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At Activists’ Urging, LAUSD Board Postpones Talk Of School Police Cuts Again

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Protestors rallying at L.A. Unified School District's downtown headquarters during a demonstration calling for the district to defund the L.A. School Police. (Chava Sanchez/ LAist)
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Last summer, following nationwide protests against police brutality and the death of George Floyd, the L.A. Unified School District Board of Education agreed to cut its school police department’s budget by $25 million. The details —such as how to make those cuts, and where to redirect the money — were to be figured out soon thereafter.

Now, six months later, the proposal is still in limbo. A discussion on a drafted policy was scheduled for December, but Superintendent Austin Beutner postponed the item to allow more time for feedback from the school community. It was supposed to be taken up again at tomorrow’s board meeting — but a revised agenda posted online says the item on School Police Budget Reduction and Reinvestment is “to be withdrawn.”

Melina Abdullah, co-founder of Black Lives Matter-L.A., has advocated for the cuts and guided student activists throughout the planning process. She says they pushed for the district to take the proposal off the agenda.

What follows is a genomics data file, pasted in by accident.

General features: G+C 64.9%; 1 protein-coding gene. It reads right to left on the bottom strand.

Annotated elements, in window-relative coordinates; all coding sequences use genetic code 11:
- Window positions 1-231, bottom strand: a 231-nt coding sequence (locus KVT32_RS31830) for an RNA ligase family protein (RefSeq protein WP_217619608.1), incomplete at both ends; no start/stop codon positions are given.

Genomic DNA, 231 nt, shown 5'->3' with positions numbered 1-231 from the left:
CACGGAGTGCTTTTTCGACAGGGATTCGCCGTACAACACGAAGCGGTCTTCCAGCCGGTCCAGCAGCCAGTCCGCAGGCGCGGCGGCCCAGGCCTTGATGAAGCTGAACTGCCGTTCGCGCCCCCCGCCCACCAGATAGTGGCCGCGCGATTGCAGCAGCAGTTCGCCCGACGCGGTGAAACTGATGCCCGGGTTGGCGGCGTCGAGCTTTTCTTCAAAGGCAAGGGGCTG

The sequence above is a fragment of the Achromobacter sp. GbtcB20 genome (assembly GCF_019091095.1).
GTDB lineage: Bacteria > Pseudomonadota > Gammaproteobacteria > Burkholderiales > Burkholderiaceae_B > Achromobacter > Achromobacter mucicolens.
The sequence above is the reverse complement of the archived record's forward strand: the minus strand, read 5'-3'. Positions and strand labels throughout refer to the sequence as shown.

“It wasn’t going forward in an authentic way,” Abdullah said.

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Black Lives Matter-L.A. and a student-led advocacy group, Students Deserve, want more buy-in from students, parents and educators. They’re also calling for money saved in the proposed 35% cut to the school police budget to be spent on support staff at schools with large Black student populations.

“Campuses are not open, yet we’re spending tens of millions of dollars to basically do nothing — to guard empty buildings,” Abdullah said.

The ultimate goal, she said, is to remove school police altogether.

Sarah Djato, a senior at Dorsey High School in Los Angeles and a leader with Students Deserve, has worked on the campaign for much of high school. She shares Abdullah’s concerns and demands, and wants to see the cuts and reinvestment in Black students finalized soon.

“It’s something I do want to see before I graduate,” Djato said. “So if that timeline could be implemented, that would be the best thing.”

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At this point, it’s unclear when the issue will be back before the board, but advocates are hoping to have the new proposal ready in a matter of weeks.

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